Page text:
TORONTO -- An online calculator that would help Ontario doctors decide which patients should be treated and which should be turned away COVID-19 cases overwhelm hospitals is meant to be used as a last resort, says an ethics consultant involved in its design.

The “Short-term mortality risk calculation tool” takes in age and medical conditions, and outputs scores that can help a doctor determine the likelihood that a patient will survive for a year if treated.

If that threshold is low — the bed that could have gone to that patient can be given to someone more likely to survive.

“The calculator, to be very clear, is not driving the clinical decision. The calculator simply helps the physician at the bedside to check the accuracy of the clinical judgment,” said Dr. Andrea Frolic of Hamilton Health Sciences.

But that hasn’t quelled worries of advocates for people with disabilities, who say that ingrained in the assessment tools it digitizes are biases against people in wheelchairs or people whose life span may not be clear.

“The calculator dehumanizes it and makes it falsely seem like it’s a mathematical calculation. It is not,” said David Lepofsky of the AODA Alliance, an Ontario disability advocacy group.

He pointed to elements of the “ECOG Grade” that included a score for “Completely disabled; cannot carry on any self-care; totally confined to bed or chair.”

“People with disabilities are disproportionately exposed to getting COVID, and dying of COVID. It would be a cruel irony if they then faced the risk of being deprioritized in getting access to critical care,” Lepofsky said.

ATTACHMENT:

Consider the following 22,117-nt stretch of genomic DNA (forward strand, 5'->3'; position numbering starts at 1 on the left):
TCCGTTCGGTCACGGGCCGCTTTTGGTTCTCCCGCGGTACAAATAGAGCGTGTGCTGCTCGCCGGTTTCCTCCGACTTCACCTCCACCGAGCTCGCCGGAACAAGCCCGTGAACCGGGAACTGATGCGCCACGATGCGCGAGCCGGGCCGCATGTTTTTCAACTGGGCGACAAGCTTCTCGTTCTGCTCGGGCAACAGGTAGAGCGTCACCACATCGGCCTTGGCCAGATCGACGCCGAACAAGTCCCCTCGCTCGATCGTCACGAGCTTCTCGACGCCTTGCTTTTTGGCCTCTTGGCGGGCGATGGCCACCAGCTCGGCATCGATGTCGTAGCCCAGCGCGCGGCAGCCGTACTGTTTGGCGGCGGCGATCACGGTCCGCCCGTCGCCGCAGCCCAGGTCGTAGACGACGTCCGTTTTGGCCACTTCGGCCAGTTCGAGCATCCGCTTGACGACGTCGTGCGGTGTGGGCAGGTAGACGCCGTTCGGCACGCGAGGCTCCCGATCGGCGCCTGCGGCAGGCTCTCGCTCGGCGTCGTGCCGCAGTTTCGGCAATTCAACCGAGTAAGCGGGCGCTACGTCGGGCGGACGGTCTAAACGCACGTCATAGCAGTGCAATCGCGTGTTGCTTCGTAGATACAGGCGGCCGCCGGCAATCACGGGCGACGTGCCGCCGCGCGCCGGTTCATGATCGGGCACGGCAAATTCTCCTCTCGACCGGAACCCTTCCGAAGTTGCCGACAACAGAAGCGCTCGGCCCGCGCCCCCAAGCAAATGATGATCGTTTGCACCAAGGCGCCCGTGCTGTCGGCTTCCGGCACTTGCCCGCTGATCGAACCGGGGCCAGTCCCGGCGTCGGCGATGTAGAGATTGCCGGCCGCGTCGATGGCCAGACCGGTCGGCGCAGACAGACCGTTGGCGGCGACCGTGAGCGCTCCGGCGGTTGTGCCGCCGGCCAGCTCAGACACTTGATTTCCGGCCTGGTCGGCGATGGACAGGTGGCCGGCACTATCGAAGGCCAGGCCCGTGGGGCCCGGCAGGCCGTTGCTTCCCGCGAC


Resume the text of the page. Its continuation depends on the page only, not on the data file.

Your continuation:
The STMR Calculation Tool is a digital expression of the “Short Term Mortality Risk Assessment for Critical Illness” form that doctors may have to fill out if they are overwhelmed. That form was obtained by CTV News Toronto.

In a “Level 1 Triage Scenario,” patients with a greater than 80 per cent chance of dying in the next year are turned away. In Level 2, that drops to 50 per cent. In Level 3, patients with just a 30 per cent chance of dying could be turned away.

Among the list of conditions that could meet that criteria are severe trauma, burns, cardiac arrests, metastatic cancers, strokes, and liver failure.

The form includes a line of age greater than 65, and “Clinical Frailty Score” of greater than seven on a nine-point scale. It cautions doctors that this frailty must be part of a progressive illness, and not an ongoing condition.

All of those criteria were pulled from global medical literature designed to determine the chance that someone would survive a year, Dr. Frolic said.

“Great pains have been taken to ensure that equality, that any patient with any diagnosis gets the same assessment applied, to mitigate any potential bias,” she said.

It’s not immediately clear who is behind the online calculator. There’s no logo on the website, and a check of its domain registration shows “redacted for privacy” on many identifying details.

However in the site’s end user license agreement, the site mentions the “Hamilton Health Sciences Corporation” — an agency of Hamilton Health Sciences. That was where the programming was done for the tool, which was commissioned as part of Ontario’s COVID-19 response, said Dr. Frolic.

Ottawa Centre MPP Joel Harden, who is the NDP Critic for accessibility and persons with disabilities, said there had been little public discussion of what end of care life should be.

“We have a government operating in secrecy on critical life or death decisions. If the hospitals get overwhelmed the government will not debate out in the open what the criteria should be in rationing lifesaving care,” Harden said.

The Ontario Ministry of Health did not return messages left by CTV News Toronto.